Here’s the basic life cycle of the LEGO CUUSOO submission:

  • 1. You submit your own idea for a LEGO set.
  • 2. We say, “Does it fit the rules (is it too violent? does it fit our quality standards?); if it’s all good, we post it.
  • 3. It collects votes from other fans on the site, trying to make it up to 10,000 votes.
  • 4. Four times a year, we look at all the ideas that reached 10,000 in that particular quarter and review them; they get looked at individually.
  • 5. The best product that fits the criteria (there’s a market for it, it’s actually designable and sellable) gets chosen to be made into a real LEGO set.
  •   LEGO CUUSOO has been an outstanding success. The global site started October of 2011. We’d never done this kind of thing before, and there are sometimes some crazy ideas out there–we don’t know if we can do them, but it’s great these ideas can be submitted. We’re learning lessons about this new process and how we can make these new ideas happen.

    VKF: Now for the fun part, let’s get to know a little about you, Tim! Have you always liked playing with LEGO bricks?
    TC: Yes. I got my first set when I was probably 5 or 6 years old. It was a semi truck with a flatbed trailer and a helicopter on the back. My obsession just exploded from there; I had a town set up, a fire station, a police station, space ships — Blacktrons and M:Trons. My best friend and I built an entire LEGO Space universe and storyline around those.

    VKF: So is working for LEGO your dream job?
    TC: Yes. I never in a million years thought this would be a reality. What little boy doesn’t grow up wanting to work for LEGO? It was something I always told myself, “If the right opportunity for me comes up there, I’ll do it.” Fortunately the right thing came along!

    VKF: What’s the best part of your job?
    TC: The very best part is knowing the work I do helps our fans realize their own dreams of having their ideas turned into real LEGO sets.

    VKF: What’s one of the most frustrating or difficult parts of your job?
    TC: I communicate with the whole world about what’s going on with LEGO CUUSOO and the fan ideas they have voted on to become products. That means I work with a lot of people within the company who are responsible for making these products happen. Sometimes we have to make difficult decisions and I ‘m the guy who tells our fans and the public that we aren’t going to produce an idea that they really want. It’s never easy to disappoint people.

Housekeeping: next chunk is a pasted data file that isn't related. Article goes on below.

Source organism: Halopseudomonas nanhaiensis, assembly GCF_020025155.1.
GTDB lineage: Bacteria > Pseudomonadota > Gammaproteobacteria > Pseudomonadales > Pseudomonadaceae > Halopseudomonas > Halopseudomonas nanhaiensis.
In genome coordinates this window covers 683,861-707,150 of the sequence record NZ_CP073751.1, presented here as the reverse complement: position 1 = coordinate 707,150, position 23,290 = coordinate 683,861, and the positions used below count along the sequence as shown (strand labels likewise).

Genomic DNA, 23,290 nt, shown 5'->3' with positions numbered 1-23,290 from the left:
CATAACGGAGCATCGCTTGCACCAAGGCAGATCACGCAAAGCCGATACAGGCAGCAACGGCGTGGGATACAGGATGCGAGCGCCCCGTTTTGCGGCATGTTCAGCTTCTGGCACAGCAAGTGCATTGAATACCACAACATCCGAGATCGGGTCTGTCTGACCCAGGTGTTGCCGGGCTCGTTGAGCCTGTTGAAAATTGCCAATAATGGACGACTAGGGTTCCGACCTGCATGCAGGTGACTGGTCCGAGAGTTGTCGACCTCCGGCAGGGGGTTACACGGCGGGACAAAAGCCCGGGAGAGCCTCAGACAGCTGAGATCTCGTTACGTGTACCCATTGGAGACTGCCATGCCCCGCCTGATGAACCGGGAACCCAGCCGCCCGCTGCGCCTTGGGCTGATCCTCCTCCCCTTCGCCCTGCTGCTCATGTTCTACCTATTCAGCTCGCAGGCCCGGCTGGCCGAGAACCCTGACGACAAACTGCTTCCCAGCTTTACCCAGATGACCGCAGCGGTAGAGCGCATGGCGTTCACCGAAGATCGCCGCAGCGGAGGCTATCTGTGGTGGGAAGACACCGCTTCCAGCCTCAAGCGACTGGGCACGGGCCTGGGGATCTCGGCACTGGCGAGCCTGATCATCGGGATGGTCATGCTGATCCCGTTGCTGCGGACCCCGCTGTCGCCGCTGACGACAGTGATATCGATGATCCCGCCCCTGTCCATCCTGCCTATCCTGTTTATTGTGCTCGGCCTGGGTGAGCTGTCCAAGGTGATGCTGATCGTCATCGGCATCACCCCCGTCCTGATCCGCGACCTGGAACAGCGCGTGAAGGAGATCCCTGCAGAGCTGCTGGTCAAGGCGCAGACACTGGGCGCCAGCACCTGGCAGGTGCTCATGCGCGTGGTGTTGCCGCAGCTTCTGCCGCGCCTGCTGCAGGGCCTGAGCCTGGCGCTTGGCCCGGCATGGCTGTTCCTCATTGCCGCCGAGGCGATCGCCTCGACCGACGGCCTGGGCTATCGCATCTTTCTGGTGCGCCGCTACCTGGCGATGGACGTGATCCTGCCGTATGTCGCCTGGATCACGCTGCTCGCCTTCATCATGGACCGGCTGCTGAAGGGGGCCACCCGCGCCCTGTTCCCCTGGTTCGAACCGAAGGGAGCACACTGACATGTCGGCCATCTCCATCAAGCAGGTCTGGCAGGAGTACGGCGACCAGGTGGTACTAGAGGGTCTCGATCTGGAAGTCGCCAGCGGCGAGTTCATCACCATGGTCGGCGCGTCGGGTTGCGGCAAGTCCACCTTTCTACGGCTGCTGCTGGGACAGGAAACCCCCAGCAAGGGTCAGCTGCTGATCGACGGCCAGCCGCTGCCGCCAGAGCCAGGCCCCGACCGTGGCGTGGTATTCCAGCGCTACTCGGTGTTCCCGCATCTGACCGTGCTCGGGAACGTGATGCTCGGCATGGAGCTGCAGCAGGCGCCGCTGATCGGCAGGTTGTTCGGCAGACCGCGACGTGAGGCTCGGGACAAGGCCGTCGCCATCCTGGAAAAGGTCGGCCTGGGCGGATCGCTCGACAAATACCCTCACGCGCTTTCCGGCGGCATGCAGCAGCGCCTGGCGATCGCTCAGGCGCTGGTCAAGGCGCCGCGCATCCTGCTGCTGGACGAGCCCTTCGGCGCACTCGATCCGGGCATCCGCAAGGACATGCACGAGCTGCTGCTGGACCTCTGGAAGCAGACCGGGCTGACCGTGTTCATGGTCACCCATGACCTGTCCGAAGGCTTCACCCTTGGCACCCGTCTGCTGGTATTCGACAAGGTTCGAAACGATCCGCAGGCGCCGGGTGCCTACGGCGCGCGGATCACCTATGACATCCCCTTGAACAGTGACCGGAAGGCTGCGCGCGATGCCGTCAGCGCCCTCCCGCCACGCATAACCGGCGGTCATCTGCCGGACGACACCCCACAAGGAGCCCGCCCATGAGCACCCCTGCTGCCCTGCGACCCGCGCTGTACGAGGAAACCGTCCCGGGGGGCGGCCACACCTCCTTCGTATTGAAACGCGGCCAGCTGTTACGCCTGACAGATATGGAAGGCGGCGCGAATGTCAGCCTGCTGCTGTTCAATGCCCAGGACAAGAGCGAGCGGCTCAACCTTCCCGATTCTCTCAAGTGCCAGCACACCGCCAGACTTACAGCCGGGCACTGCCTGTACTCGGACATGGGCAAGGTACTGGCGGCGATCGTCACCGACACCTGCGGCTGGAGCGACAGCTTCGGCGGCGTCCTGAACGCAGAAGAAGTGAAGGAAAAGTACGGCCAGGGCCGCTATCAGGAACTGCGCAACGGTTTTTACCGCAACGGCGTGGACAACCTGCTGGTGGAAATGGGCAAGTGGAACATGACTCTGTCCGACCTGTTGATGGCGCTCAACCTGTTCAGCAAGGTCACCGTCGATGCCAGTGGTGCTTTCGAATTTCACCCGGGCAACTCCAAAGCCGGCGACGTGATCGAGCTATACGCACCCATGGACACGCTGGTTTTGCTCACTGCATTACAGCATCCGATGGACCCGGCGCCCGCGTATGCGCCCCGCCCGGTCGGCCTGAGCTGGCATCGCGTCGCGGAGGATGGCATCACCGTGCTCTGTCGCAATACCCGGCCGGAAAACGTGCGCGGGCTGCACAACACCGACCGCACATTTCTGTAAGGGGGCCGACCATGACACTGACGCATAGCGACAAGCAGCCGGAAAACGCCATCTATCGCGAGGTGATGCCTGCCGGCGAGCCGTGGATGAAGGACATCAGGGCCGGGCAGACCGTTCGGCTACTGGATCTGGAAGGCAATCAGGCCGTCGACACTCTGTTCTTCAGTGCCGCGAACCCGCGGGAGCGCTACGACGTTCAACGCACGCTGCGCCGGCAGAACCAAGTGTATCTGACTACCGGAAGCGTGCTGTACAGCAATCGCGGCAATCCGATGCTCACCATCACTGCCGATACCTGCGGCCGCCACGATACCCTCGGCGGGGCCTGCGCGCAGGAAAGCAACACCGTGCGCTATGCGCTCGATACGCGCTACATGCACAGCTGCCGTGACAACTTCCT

VKF: You were such a LEGO fan in college that you worked with some other people to put out a book to help guide people who wanted to draw and plan out models in special drawing software. Tell me about that project.
    TC: My book is called Virtual LEGO. I wrote it almost ten years ago. It’s a guide on how to use LDraw software to create your own 3D LEGO models and instructions on your computer. LDraw is a system of computer programs and 3D LEGO parts that fans used in the early days of the Internet to share their LEGO designs with each other. Today the LEGO Company has their own LEGO CAD tool called LEGO Digital Designer, which also does the same thing.

    VKF: As you might know from my book The Society’s Traitor, a “Fetch” is an animal companion that is linked to you and completely loyal to you. If you could have a Fetch, what would it be?
    TC: I’m going to go with a fox. The work I’m doing is really new. Companies like LEGO haven’t really taken in fans’ ideas and produced them in this way before, so there is no right or wrong way to do it. My teammates and I need to be really adept at figuring out our environment and making the right decisions. Foxes seem pretty adaptable to whatever situation they are in.

    Thanks to Tim Courtney for giving us a taste of what it’s like working in community business and sharing his path in getting his childhood dream job — working for LEGO!

    If you are 13 years old or older, feel free to check out where you can participate, and vote on LEGO fans’ models. And if you’re over 18, you can submit your own ideas! 

    1 Comment

    • comment-avatar
      Avery January 14, 2013 (6:22 pm)

      Howya, VK

      Totally cool that you can submit your lego ideas. I am totally doing that when I am 18. Hope we can blog again.

      Your friend,
      Avery 😎